I fell into EMS accidentally by joining a volunteer first aid squad down the street from my house. I worked in North NJ, one of the busiest EMS systems per capita in the US, which lead to me becoming a professor at Gorge Washington University. From there, I worked on international projects, such as the Ambulance Service Re-Design for the Hong Kong Fire Services Department, and working with the Pan-American Health Organization in the Bahamas. Eventually I wrote some textbook chapters, and eventually I ended up in California, working at San Francisco General. After that, I went back to EMS as the EMS Director for the City of Oakland. Currently I am the EMS Coordinator for Emergency Medical Services for the Alameda Fire Dept. I am doing a community paramedic program. I have a love for this, a love for the profession.
Effect of COVID 19 EMS
The stress level was incredible. With COVID-19, it was not only the stress that I had to keep myself and my family safe and healthy, but also the stress I felt to protect my staff. Because this was such an insidious disease, I was worried about their families as well. So much of COVID-19 was unknown. We were feeling our way around the edges, trying to determine the best course of action. For so much of COVID-19, we were operating in crisis response mode. Now we’re operating somewhere between conventional and contingency standards of care.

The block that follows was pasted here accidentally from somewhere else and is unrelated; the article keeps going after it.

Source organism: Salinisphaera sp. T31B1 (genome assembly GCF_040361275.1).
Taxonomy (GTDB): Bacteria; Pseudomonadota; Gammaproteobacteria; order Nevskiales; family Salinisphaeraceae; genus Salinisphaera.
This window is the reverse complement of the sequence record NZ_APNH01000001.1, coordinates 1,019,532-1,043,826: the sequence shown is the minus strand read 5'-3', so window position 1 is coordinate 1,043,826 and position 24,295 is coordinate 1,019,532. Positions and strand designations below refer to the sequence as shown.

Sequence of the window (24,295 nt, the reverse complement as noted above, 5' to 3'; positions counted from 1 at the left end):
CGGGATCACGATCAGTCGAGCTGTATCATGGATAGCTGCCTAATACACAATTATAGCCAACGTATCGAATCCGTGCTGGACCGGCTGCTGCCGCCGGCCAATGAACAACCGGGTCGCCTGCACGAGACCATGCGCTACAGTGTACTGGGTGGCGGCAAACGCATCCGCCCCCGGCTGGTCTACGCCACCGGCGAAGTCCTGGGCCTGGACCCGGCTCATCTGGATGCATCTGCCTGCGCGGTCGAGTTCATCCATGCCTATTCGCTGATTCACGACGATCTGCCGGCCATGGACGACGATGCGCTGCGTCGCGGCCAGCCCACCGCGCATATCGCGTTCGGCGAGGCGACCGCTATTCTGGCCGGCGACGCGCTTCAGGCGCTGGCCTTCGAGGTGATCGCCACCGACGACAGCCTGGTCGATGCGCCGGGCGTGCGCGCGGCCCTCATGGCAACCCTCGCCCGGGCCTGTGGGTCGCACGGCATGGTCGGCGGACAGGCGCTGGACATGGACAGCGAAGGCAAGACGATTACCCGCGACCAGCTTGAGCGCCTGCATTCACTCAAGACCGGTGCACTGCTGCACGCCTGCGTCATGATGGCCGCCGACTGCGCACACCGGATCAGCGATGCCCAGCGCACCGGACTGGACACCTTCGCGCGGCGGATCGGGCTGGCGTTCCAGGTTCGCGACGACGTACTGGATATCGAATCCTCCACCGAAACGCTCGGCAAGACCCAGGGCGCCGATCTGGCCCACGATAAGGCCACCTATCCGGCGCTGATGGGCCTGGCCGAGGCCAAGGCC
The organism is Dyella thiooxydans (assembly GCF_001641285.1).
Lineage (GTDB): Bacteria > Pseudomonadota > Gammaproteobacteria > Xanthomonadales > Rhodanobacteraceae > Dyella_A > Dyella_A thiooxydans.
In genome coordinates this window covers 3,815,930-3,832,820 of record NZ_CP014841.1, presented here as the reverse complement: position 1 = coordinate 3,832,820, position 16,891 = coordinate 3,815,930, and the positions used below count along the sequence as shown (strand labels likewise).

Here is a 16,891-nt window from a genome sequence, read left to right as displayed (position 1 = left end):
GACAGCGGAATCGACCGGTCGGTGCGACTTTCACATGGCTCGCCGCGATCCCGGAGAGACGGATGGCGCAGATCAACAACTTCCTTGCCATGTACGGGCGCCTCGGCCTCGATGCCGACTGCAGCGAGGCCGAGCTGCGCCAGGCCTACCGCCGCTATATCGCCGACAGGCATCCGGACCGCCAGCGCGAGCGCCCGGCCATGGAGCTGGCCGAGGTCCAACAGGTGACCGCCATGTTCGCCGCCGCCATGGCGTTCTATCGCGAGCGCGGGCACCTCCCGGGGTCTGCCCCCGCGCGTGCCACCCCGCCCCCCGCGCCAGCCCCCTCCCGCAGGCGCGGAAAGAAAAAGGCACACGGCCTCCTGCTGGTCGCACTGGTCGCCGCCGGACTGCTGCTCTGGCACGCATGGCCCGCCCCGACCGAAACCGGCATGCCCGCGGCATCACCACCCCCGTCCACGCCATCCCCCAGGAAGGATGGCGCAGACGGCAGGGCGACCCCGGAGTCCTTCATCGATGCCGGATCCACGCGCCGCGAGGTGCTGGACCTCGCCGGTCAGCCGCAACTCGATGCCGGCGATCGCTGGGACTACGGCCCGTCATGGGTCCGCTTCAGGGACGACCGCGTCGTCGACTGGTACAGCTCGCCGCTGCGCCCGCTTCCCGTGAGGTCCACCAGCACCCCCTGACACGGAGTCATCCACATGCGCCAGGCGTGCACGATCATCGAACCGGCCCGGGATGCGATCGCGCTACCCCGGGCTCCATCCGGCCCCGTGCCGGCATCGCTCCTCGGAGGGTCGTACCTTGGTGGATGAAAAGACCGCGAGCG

What’s After COVID-19
First, we need to develop position statements regarding issues we faced through COVID-19 – such as PPE, what the Strategic National Stockpile looks like, and what we need to do at the community, state and regional level to never be in the situation again of lacking necessary supplies. We need stronger planning. We need to honestly look at how we fund the EMS and EMS systems. A system incumbent upon billing for service leaves socially and economically disenfranchised populations at the mercy of people who have money, and this is not the way to fund this system. We need a better strategy moving forward in how we fund and finance. We need to work with hospitals and healthcare systems in a collaborative manner to ensure we have inclusive systems of care and that we are sharing resources, not competing for them.
Vision as President Elect
My vision is that we strengthen our partnerships with our federal, local and state partners. We will begin to tackle the big issues regarding funding mechanics for Emergency Medical Services, and we won’t ignore the problems that were highlighted this last year. We will develop resilient systems of care in order to address the needs of the community. I’m very excited for the possibilities!